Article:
Greek recovery plan to focus on green, digital transformation, employment, investments

Greek recovery plan to focus on green, digital transformation, employment, investments

The Greek government presented on Wednesday its preliminary proposal for the distribution of support from the European Union’s coronavirus recovery fund, totalling 32 billion euros.

Greece is to get 19.4 billion euros in grants and 12.7 billion in cheap loans over the next six years.

The main pillars of the Greek plan are a green and digital transformation, employment and social cohesion, private investments and transformation of the economy, said Deputy Finance Minister Theodoros Skylakakis, who presented the plan.

The green transformation will be funded with 6.2 billion euros (38% of total funds). Some of the projects are the interconnection of Crete and the Cyclades with the electricity network of the mainland, the simplification of licensing procedures for RES, the energy upgrade of buildings, the reform of urban planning, the electromobility (including in public transport) biodiversity, the natural environment and protection against natural disasters.

The digital transformation will receive 2.1 billion euros (13% of the total) and will be allocated for the pre-installation of fiber optics in buildings, the infrastructure for the transition to 5G technology, the digital transformation of the state and companies and tax incentives.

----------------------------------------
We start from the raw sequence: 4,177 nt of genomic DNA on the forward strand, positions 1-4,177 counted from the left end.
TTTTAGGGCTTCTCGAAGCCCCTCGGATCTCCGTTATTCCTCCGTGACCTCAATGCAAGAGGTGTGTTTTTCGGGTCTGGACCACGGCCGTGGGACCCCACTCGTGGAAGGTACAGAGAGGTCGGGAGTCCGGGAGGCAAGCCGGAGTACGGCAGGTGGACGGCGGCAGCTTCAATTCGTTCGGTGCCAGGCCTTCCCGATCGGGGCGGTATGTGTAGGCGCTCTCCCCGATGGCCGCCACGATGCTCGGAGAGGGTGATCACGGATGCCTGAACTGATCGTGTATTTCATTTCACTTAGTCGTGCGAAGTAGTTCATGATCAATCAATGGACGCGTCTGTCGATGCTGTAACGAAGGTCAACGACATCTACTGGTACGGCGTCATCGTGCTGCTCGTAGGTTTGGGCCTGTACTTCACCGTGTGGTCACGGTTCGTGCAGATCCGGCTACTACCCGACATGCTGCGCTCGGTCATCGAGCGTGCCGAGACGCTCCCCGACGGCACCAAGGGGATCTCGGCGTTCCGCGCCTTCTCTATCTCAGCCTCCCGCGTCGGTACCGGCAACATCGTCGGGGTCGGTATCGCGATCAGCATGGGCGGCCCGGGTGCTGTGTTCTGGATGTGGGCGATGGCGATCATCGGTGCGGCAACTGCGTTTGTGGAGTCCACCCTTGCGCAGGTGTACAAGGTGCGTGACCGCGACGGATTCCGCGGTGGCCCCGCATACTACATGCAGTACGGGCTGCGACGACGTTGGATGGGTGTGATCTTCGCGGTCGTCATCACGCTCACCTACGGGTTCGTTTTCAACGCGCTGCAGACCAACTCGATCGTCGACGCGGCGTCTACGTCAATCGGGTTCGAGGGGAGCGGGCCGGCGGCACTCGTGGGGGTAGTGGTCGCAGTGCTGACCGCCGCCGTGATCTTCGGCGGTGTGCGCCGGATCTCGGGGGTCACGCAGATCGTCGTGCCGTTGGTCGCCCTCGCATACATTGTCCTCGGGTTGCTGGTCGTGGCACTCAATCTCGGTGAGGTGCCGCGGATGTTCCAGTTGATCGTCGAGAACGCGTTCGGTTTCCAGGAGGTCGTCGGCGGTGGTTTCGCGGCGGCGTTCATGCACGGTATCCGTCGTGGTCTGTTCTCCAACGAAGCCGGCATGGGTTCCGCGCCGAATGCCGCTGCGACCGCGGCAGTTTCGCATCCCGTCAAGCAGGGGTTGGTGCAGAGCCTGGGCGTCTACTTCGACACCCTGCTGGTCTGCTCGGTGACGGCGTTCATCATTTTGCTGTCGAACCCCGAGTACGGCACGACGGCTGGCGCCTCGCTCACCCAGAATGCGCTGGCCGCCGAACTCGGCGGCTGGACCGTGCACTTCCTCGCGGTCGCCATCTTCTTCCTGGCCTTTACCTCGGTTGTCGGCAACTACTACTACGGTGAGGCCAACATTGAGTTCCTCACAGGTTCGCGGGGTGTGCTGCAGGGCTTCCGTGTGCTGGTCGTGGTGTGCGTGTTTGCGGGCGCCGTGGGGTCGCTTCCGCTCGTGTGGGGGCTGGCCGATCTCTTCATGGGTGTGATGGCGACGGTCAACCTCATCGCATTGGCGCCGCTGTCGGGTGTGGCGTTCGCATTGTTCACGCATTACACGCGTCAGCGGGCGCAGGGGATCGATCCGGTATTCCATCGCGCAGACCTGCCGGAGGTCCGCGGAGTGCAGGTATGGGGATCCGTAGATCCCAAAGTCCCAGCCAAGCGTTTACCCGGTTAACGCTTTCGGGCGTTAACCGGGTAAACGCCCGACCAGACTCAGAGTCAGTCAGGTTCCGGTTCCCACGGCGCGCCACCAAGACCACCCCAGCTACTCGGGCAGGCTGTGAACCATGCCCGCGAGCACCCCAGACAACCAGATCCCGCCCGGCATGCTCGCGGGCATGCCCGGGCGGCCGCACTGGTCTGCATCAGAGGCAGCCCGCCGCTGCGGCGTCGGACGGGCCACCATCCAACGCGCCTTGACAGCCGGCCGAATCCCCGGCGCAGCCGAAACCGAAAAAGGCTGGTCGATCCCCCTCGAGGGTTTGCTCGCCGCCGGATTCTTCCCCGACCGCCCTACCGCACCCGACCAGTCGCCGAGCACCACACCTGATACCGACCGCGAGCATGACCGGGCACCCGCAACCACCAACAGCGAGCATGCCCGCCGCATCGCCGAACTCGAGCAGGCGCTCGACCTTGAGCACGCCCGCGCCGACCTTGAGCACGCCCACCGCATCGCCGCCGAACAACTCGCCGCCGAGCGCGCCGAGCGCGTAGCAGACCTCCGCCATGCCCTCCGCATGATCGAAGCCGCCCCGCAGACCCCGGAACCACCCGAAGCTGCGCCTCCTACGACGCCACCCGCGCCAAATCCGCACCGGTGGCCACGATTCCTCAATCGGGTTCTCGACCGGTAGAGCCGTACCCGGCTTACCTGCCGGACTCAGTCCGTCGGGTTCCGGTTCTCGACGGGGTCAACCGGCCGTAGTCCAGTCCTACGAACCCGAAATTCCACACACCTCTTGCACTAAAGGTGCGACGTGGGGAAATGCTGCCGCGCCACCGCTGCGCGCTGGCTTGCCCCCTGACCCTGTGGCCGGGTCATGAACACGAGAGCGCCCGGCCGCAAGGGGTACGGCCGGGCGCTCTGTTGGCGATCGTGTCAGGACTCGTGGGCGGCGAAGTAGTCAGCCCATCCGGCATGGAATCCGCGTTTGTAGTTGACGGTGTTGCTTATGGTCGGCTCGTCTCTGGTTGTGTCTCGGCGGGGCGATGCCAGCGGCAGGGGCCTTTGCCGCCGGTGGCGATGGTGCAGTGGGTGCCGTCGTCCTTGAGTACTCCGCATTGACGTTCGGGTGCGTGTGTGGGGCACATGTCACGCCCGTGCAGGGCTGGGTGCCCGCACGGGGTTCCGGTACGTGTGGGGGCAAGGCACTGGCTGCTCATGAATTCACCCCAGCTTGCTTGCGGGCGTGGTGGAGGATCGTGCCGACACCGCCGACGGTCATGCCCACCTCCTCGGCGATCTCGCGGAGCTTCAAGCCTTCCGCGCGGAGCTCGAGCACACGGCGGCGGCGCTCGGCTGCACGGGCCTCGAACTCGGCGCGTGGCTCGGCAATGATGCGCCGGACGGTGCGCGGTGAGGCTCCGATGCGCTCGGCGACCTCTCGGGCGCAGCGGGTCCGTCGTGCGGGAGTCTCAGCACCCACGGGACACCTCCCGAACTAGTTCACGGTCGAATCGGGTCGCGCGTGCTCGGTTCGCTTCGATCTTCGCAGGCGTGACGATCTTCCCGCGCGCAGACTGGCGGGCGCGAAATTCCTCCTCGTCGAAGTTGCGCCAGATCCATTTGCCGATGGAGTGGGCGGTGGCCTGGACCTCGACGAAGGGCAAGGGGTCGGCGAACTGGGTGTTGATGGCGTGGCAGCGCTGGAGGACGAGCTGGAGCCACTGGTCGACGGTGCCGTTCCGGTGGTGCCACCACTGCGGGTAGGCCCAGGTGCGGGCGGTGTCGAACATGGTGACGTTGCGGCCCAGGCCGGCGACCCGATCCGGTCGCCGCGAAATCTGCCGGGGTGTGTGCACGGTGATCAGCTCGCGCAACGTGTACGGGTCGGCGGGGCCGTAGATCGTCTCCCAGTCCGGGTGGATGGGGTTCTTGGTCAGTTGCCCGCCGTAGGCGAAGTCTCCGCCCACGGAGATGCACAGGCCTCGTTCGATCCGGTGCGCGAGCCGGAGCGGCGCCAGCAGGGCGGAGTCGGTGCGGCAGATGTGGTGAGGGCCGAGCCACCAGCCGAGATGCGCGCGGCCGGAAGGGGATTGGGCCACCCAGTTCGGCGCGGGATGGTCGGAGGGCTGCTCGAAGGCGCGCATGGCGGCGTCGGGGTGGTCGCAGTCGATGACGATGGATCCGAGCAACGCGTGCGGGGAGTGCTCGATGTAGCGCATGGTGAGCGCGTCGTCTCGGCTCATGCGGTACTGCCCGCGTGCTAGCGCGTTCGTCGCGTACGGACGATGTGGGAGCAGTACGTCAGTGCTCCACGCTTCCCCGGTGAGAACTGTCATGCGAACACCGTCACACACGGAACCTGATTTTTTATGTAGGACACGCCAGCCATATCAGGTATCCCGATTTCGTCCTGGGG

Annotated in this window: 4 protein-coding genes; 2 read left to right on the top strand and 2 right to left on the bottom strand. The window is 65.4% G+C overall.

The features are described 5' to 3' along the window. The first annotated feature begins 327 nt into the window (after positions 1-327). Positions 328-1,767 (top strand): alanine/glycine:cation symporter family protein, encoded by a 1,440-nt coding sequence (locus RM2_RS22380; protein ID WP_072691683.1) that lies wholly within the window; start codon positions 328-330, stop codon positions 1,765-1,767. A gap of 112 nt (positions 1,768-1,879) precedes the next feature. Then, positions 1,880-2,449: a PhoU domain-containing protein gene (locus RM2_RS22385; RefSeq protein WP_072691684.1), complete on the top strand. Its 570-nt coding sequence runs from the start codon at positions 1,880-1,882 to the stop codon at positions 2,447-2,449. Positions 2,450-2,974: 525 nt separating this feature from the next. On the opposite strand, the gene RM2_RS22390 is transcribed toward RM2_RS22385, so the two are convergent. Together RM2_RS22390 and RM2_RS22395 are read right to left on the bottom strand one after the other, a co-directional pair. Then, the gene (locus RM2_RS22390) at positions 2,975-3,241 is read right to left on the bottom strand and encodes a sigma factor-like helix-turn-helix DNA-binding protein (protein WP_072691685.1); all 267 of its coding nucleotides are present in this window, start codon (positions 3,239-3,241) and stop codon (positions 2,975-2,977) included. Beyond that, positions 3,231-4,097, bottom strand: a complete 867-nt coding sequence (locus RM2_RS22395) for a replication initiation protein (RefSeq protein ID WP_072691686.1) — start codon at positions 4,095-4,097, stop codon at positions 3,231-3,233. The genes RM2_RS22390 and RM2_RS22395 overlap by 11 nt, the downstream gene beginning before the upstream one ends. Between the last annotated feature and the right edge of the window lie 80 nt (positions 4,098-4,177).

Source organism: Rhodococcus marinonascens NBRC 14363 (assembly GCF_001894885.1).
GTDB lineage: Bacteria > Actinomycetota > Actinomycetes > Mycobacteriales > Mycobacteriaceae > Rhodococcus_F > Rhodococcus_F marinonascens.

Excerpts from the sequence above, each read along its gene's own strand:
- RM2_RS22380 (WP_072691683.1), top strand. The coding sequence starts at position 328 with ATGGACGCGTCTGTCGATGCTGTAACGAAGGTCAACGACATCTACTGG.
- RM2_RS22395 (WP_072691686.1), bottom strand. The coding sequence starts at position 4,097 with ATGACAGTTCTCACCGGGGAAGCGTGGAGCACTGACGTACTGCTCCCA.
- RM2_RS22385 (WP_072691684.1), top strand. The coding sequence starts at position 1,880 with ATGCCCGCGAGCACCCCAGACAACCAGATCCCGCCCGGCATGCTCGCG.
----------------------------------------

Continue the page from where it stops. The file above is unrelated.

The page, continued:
The third pillar of employment, skills and social cohesion will receive 4.1 billion euros (25% of the total). It will include active and passive labor market policies (subsidizing labor over unemployment), modernizing labor law (skills, incentives for active labor), the modernization of vocational education and training, the individual health record and the digital transformation of health services, the fight against discrimination and the rationalization-boosting of state benefits.

Finally, private investments and the transformation of the economy, with be funded with 4 billion euros (24% of total). It envisages the complete codification of tax legislation, the modernization of the public administration, the fight against money laundering and corruption, the acceleration of the administration of justice, the establishment of a Credit Bureau and a Credit Expansion Observatory (to avoid an increase in “red” loans), promoting research and innovation and linking university research with production.

All the projects and investments will have to be completed by the end of 2026.

The draft plan was submitted to the European Commission on November 18 while the final version will be presented in February or March 2021. The Commission is expected to approve the plan at the end of spring.

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